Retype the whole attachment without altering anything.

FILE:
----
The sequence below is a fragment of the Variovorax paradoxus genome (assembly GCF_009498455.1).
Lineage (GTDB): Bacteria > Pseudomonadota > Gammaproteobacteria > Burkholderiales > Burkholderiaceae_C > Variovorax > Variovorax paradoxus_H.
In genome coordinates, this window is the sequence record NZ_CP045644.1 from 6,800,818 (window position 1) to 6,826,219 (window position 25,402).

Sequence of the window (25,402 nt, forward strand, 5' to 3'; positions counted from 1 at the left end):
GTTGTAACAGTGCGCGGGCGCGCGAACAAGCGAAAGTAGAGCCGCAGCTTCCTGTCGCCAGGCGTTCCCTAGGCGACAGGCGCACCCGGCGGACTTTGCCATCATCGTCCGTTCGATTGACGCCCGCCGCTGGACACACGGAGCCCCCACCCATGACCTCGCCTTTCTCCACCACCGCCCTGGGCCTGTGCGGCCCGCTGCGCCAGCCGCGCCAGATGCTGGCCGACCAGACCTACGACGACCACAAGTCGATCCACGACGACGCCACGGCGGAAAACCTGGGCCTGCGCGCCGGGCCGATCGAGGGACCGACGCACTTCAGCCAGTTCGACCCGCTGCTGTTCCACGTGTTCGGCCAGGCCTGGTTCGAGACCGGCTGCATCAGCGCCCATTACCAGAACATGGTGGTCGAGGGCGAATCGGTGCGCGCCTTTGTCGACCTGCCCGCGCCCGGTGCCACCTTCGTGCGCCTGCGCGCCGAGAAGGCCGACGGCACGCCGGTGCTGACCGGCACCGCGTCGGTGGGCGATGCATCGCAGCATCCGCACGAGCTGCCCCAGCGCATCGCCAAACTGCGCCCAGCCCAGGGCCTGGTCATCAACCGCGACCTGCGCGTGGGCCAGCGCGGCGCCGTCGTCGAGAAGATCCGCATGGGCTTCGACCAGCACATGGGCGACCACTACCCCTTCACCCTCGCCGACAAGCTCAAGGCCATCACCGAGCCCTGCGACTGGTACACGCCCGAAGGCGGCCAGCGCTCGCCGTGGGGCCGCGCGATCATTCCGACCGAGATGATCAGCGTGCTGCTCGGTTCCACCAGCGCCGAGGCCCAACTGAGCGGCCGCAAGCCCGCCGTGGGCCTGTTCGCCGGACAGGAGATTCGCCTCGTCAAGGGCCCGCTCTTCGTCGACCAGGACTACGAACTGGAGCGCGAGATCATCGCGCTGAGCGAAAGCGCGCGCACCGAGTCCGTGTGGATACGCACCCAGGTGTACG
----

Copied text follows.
The sequence below is a fragment of the Variovorax paradoxus genome (assembly GCF_009498455.1).
Lineage (GTDB): Bacteria > Pseudomonadota > Gammaproteobacteria > Burkholderiales > Burkholderiaceae_C > Variovorax > Variovorax paradoxus_H.
In genome coordinates, this window is the sequence record NZ_CP045644.1 from 6,800,818 (window position 1) to 6,826,219 (window position 25,402).

Sequence of the window (25,402 nt, forward strand, 5' to 3'; positions counted from 1 at the left end):
GTTGTAACAGTGCGCGGGCGCGCGAACAAGCGAAAGTAGAGCCGCAGCTTCCTGTCGCCAGGCGTTCCCTAGGCGACAGGCGCACCCGGCGGACTTTGCCATCATCGTCCGTTCGATTGACGCCCGCCGCTGGACACACGGAGCCCCCACCCATGACCTCGCCTTTCTCCACCACCGCCCTGGGCCTGTGCGGCCCGCTGCGCCAGCCGCGCCAGATGCTGGCCGACCAGACCTACGACGACCACAAGTCGATCCACGACGACGCCACGGCGGAAAACCTGGGCCTGCGCGCCGGGCCGATCGAGGGACCGACGCACTTCAGCCAGTTCGACCCGCTGCTGTTCCACGTGTTCGGCCAGGCCTGGTTCGAGACCGGCTGCATCAGCGCCCATTACCAGAACATGGTGGTCGAGGGCGAATCGGTGCGCGCCTTTGTCGACCTGCCCGCGCCCGGTGCCACCTTCGTGCGCCTGCGCGCCGAGAAGGCCGACGGCACGCCGGTGCTGACCGGCACCGCGTCGGTGGGCGATGCATCGCAGCATCCGCACGAGCTGCCCCAGCGCATCGCCAAACTGCGCCCAGCCCAGGGCCTGGTCATCAACCGCGACCTGCGCGTGGGCCAGCGCGGCGCCGTCGTCGAGAAGATCCGCATGGGCTTCGACCAGCACATGGGCGACCACTACCCCTTCACCCTCGCCGACAAGCTCAAGGCCATCACCGAGCCCTGCGACTGGTACACGCCCGAAGGCGGCCAGCGCTCGCCGTGGGGCCGCGCGATCATTCCGACCGAGATGATCAGCGTGCTGCTCGGTTCCACCAGCGCCGAGGCCCAACTGAGCGGCCGCAAGCCCGCCGTGGGCCTGTTCGCCGGACAGGAGATTCGCCTCGTCAAGGGCCCGCTCTTCGTCGACCAGGACTACGAACTGGAGCGCGAGATCATCGCGCTGAGCGAAAGCGCGCGCACCGAGTCCGTGTGGATACGCACCCAGGTGTACG